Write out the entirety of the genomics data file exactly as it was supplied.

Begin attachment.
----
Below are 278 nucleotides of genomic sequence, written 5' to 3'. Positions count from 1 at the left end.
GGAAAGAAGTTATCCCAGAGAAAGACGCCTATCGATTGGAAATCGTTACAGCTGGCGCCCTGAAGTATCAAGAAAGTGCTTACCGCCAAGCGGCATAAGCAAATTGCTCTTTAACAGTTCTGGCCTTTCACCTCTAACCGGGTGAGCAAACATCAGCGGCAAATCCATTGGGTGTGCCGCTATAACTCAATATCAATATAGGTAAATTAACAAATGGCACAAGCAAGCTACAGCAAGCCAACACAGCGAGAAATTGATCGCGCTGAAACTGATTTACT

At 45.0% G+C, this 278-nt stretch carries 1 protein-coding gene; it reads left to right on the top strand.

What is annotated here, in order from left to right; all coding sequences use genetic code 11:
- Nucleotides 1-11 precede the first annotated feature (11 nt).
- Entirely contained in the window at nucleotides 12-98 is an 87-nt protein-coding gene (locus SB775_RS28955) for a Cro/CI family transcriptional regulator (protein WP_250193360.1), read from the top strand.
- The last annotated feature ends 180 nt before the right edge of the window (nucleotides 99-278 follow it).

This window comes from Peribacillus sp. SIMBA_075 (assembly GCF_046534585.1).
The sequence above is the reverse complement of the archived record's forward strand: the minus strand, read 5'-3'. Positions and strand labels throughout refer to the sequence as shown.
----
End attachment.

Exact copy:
Below are 278 nucleotides of genomic sequence, written 5' to 3'. Positions count from 1 at the left end.
GGAAAGAAGTTATCCCAGAGAAAGACGCCTATCGATTGGAAATCGTTACAGCTGGCGCCCTGAAGTATCAAGAAAGTGCTTACCGCCAAGCGGCATAAGCAAATTGCTCTTTAACAGTTCTGGCCTTTCACCTCTAACCGGGTGAGCAAACATCAGCGGCAAATCCATTGGGTGTGCCGCTATAACTCAATATCAATATAGGTAAATTAACAAATGGCACAAGCAAGCTACAGCAAGCCAACACAGCGAGAAATTGATCGCGCTGAAACTGATTTACT

At 45.0% G+C, this 278-nt stretch carries 1 protein-coding gene; it reads left to right on the top strand.

What is annotated here, in order from left to right; all coding sequences use genetic code 11:
- Nucleotides 1-11 precede the first annotated feature (11 nt).
- Entirely contained in the window at nucleotides 12-98 is an 87-nt protein-coding gene (locus SB775_RS28955) for a Cro/CI family transcriptional regulator (protein WP_250193360.1), read from the top strand.
- The last annotated feature ends 180 nt before the right edge of the window (nucleotides 99-278 follow it).

This window comes from Peribacillus sp. SIMBA_075 (assembly GCF_046534585.1).
The sequence above is the reverse complement of the archived record's forward strand: the minus strand, read 5'-3'. Positions and strand labels throughout refer to the sequence as shown.